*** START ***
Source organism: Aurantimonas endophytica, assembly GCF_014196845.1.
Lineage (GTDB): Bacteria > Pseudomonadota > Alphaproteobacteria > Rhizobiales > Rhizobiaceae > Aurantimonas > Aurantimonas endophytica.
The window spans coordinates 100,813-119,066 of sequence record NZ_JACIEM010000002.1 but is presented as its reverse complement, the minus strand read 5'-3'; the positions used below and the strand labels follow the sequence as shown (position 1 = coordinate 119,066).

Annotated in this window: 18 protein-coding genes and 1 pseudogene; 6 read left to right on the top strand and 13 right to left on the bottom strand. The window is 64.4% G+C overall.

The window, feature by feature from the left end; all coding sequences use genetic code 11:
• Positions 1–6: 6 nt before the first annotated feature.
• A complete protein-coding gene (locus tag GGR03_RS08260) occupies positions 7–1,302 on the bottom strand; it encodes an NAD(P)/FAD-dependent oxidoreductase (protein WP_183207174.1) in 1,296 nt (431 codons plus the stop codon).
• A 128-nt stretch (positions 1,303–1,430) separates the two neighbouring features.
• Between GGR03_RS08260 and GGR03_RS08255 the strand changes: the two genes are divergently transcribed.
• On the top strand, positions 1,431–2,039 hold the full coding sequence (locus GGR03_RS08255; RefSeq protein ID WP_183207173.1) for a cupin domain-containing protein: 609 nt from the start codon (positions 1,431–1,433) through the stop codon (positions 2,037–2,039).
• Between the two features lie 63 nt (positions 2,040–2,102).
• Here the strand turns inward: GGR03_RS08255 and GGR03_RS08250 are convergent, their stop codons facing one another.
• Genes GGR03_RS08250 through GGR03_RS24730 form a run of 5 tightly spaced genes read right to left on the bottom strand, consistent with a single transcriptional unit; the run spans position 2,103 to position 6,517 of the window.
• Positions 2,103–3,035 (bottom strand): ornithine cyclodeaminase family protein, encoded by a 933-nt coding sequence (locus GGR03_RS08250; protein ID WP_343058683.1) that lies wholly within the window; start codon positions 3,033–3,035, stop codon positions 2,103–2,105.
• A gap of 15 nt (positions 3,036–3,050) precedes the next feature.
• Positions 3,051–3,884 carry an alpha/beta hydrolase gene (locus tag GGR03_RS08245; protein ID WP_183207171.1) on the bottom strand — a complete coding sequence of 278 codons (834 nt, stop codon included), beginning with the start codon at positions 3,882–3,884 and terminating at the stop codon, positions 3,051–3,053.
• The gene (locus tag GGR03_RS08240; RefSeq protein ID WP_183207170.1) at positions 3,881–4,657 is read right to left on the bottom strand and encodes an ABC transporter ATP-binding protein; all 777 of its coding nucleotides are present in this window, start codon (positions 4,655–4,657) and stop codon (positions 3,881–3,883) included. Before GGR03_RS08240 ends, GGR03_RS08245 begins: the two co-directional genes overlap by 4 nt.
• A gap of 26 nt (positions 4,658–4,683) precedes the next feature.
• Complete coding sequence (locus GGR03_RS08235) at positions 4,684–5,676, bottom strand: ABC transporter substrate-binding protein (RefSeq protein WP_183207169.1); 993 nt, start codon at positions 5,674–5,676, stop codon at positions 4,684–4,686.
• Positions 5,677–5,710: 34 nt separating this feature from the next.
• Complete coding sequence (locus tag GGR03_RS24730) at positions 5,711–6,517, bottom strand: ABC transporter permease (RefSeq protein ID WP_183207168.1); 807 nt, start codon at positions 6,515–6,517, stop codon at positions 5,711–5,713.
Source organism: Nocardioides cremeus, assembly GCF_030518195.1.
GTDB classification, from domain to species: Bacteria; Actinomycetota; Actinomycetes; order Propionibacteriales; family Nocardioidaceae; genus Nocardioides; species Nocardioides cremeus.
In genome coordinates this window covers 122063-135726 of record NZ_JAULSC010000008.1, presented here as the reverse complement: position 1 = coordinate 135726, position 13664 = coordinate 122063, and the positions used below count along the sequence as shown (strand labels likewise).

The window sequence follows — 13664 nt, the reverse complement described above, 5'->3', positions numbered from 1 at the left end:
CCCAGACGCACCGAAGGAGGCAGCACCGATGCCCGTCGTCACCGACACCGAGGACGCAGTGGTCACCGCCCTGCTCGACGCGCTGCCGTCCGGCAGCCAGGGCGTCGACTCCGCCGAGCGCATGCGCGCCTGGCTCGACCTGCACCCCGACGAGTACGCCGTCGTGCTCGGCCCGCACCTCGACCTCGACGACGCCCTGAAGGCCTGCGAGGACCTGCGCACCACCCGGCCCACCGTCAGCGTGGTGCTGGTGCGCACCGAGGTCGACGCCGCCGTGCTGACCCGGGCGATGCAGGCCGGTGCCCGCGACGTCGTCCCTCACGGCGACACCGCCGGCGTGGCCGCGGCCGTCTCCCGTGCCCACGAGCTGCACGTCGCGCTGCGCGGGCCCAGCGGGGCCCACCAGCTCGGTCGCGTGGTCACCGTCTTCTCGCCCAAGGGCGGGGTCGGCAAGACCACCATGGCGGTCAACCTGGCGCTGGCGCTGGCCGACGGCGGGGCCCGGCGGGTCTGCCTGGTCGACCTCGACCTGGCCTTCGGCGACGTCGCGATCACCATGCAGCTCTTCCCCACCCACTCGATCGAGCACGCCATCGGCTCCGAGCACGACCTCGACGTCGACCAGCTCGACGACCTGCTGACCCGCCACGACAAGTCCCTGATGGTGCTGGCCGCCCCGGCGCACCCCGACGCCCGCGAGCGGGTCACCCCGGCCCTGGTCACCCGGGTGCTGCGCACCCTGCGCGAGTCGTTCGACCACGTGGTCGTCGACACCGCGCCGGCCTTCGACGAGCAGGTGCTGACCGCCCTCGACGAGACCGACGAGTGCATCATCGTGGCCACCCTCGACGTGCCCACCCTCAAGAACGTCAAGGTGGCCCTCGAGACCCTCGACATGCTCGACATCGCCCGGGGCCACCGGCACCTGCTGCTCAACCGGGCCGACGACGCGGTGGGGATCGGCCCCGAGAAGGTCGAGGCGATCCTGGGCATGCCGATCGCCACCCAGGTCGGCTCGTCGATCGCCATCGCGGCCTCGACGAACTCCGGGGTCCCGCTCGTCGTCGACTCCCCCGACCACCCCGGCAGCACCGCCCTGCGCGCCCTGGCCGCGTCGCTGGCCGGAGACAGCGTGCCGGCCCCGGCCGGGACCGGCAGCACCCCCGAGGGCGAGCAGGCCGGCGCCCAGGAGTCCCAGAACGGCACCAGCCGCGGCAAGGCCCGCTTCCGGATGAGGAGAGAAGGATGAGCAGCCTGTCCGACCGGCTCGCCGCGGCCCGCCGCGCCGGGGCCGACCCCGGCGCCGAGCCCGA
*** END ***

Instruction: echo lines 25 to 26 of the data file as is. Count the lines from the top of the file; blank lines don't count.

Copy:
The window sequence follows — 13664 nt, the reverse complement described above, 5'->3', positions numbered from 1 at the left end:
CCCAGACGCACCGAAGGAGGCAGCACCGATGCCCGTCGTCACCGACACCGAGGACGCAGTGGTCACCGCCCTGCTCGACGCGCTGCCGTCCGGCAGCCAGGGCGTCGACTCCGCCGAGCGCATGCGCGCCTGGCTCGACCTGCACCCCGACGAGTACGCCGTCGTGCTCGGCCCGCACCTCGACCTCGACGACGCCCTGAAGGCCTGCGAGGACCTGCGCACCACCCGGCCCACCGTCAGCGTGGTGCTGGTGCGCACCGAGGTCGACGCCGCCGTGCTGACCCGGGCGATGCAGGCCGGTGCCCGCGACGTCGTCCCTCACGGCGACACCGCCGGCGTGGCCGCGGCCGTCTCCCGTGCCCACGAGCTGCACGTCGCGCTGCGCGGGCCCAGCGGGGCCCACCAGCTCGGTCGCGTGGTCACCGTCTTCTCGCCCAAGGGCGGGGTCGGCAAGACCACCATGGCGGTCAACCTGGCGCTGGCGCTGGCCGACGGCGGGGCCCGGCGGGTCTGCCTGGTCGACCTCGACCTGGCCTTCGGCGACGTCGCGATCACCATGCAGCTCTTCCCCACCCACTCGATCGAGCACGCCATCGGCTCCGAGCACGACCTCGACGTCGACCAGCTCGACGACCTGCTGACCCGCCACGACAAGTCCCTGATGGTGCTGGCCGCCCCGGCGCACCCCGACGCCCGCGAGCGGGTCACCCCGGCCCTGGTCACCCGGGTGCTGCGCACCCTGCGCGAGTCGTTCGACCACGTGGTCGTCGACACCGCGCCGGCCTTCGACGAGCAGGTGCTGACCGCCCTCGACGAGACCGACGAGTGCATCATCGTGGCCACCCTCGACGTGCCCACCCTCAAGAACGTCAAGGTGGCCCTCGAGACCCTCGACATGCTCGACATCGCCCGGGGCCACCGGCACCTGCTGCTCAACCGGGCCGACGACGCGGTGGGGATCGGCCCCGAGAAGGTCGAGGCGATCCTGGGCATGCCGATCGCCACCCAGGTCGGCTCGTCGATCGCCATCGCGGCCTCGACGAACTCCGGGGTCCCGCTCGTCGTCGACTCCCCCGACCACCCCGGCAGCACCGCCCTGCGCGCCCTGGCCGCGTCGCTGGCCGGAGACAGCGTGCCGGCCCCGGCCGGGACCGGCAGCACCCCCGAGGGCGAGCAGGCCGGCGCCCAGGAGTCCCAGAACGGCACCAGCCGCGGCAAGGCCCGCTTCCGGATGAGGAGAGAAGGATGAGCAGCCTGTCCGACCGGCTCGCCGCGGCCCGCCGCGCCGGGGCCGACCCCGGCGCCGAGCCCGA